Opioid-driven deaths during hospital stays in the United States quadrupled between 1993 and 2014, according to a new study released Monday.
The rate of opioid dependence diagnoses tapered during this period, according to the study, though the rate of opioid or heroin poisoning diagnoses climbed steadily.
Zirui Song, an assistant professor of health care policy at Harvard Medical School and a physician at Massachusetts General Hospital, launched the study in 2016 as a way to better understand the patients he treated. He analyzed nearly 385,000 hospital stays involving patients who were admitted for opioid use with data from the National Inpatient Sample of the Healthcare Cost and Utilization Project, a national database compiled by the Agency for Healthcare Research Quality.
Song’s research shows that by 2014, four times as many patients were dying from opioid-related causes in the hospital, rising from 0.43 percent before 2000 to 2.02 percent, the study said.
“That was a striking finding,” Song said.
The study found that patients admitted to the hospital for opioid use skewed young — 39 years old on average — and white. From 1993 to 2014, the number of black and Hispanic patients admitted to hospitals for opioid or heroin poisoning remained fairly stable. But that rate among white patients doubled between 2007 and 2013; with about 30,000 cases, they were the “largest and fastest-growing share of hospitalizations” in recent years, according to the study published Monday in the journal Health Affairs.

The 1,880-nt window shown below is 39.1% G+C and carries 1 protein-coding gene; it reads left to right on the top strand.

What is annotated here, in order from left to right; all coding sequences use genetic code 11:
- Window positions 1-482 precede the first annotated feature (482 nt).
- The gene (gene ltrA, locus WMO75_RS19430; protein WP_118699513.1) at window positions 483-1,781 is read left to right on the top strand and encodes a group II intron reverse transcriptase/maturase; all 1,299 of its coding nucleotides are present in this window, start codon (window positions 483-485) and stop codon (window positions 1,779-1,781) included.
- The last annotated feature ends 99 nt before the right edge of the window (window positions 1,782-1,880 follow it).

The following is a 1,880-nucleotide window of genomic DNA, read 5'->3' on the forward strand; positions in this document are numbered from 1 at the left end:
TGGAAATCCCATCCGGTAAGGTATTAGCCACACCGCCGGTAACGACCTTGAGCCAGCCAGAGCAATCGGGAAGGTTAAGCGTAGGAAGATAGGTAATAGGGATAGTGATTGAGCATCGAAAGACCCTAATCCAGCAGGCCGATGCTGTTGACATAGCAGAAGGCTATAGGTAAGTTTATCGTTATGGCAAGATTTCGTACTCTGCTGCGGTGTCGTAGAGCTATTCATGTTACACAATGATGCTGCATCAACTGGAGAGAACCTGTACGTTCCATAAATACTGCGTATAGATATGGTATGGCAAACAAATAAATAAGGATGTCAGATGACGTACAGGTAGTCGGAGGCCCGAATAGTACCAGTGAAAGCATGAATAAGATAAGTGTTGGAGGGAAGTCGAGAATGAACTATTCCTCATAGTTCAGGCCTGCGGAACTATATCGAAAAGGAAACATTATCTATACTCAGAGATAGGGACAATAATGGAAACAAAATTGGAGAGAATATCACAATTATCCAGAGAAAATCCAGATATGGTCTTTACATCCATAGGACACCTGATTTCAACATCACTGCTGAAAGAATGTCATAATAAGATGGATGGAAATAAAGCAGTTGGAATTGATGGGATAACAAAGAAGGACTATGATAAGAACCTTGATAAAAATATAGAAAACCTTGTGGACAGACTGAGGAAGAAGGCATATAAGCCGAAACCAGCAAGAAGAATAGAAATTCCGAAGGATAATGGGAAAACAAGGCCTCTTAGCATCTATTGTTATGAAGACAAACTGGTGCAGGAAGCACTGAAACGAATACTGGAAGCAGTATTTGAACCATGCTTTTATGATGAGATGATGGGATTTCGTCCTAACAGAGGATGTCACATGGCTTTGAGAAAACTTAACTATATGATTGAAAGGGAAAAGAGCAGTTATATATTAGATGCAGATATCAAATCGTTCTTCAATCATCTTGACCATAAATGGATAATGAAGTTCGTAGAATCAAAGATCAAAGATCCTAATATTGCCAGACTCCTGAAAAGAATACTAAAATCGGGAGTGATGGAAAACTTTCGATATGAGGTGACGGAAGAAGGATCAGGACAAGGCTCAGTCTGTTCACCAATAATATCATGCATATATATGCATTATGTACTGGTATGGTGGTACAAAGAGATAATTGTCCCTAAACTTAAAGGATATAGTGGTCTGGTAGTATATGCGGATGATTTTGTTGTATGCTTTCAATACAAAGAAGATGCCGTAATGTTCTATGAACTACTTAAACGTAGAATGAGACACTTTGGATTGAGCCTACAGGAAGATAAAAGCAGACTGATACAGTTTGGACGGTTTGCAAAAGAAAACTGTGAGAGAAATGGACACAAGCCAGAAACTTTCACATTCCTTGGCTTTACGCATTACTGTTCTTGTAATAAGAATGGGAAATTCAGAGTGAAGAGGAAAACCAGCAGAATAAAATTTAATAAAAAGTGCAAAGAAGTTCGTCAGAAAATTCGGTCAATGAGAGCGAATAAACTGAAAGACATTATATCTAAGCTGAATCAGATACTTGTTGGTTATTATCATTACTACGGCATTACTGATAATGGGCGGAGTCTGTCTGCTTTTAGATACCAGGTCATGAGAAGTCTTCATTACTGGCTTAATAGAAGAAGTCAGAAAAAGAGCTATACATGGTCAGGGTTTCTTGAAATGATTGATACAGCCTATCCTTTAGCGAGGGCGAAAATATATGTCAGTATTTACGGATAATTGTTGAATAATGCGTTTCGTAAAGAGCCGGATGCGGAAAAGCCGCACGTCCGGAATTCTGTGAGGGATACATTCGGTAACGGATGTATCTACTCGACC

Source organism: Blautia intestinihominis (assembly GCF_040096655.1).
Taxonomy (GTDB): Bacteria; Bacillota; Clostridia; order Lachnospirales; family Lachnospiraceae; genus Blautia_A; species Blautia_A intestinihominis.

Why are people dying with opioids in their bodies after they arrive at the hospital? Song said the data alone can’t answer that question, but he offered a few possible explanations.
The presence of fentanyl and heroin nationwide is growing in communities across the country, often at prices that are cheaper than prescription opioids, such as oxycodone, he said. And efforts to treat people where they are — in the field, or at clinics or urgent care facilities — could mean that hospitals tend to admit patients who “are higher risk and more severe,” he said.
Song said the study is intended to raise awareness of the need for better strategies for hospitals when patients are admitted for using opioids, in addition to continuing and improving public health and community strategies already underway.
Michael Botticelli, who served as drug czar during the Obama administration and currently directs the Grayken Center for Addiction at Boston Medical Center, said the study makes the case for more hospitals to adopt intervention and treatment programs to combat the nation’s ongoing opioid epidemic and rising number of overdose deaths.
In 2016, an estimated 64,000 died from drug overdoses nationwide, according to preliminary data from the Centers for Disease Control and Prevention. Of those, 20,000 were linked to use of synthetic opioids, including fentanyl; another 15,000 people fatally overdosed on heroin.
President Donald Trump declared the opioid epidemic a public health crisis, which called for action but dedicated no new money to the cause. A commission established by Trump and chaired by New Jersey Gov. Chris Christie issued 56 recommendations for how the country could better fight the crisis, including a mandate for ongoing training for physicians, dentists and health professionals before they can write an opioid prescription and more funding and research into alternative pain management therapies.
“It’s really important that we continue and that the federal government continues to pour much-needed resources into fighting this epidemic,” Botticelli said.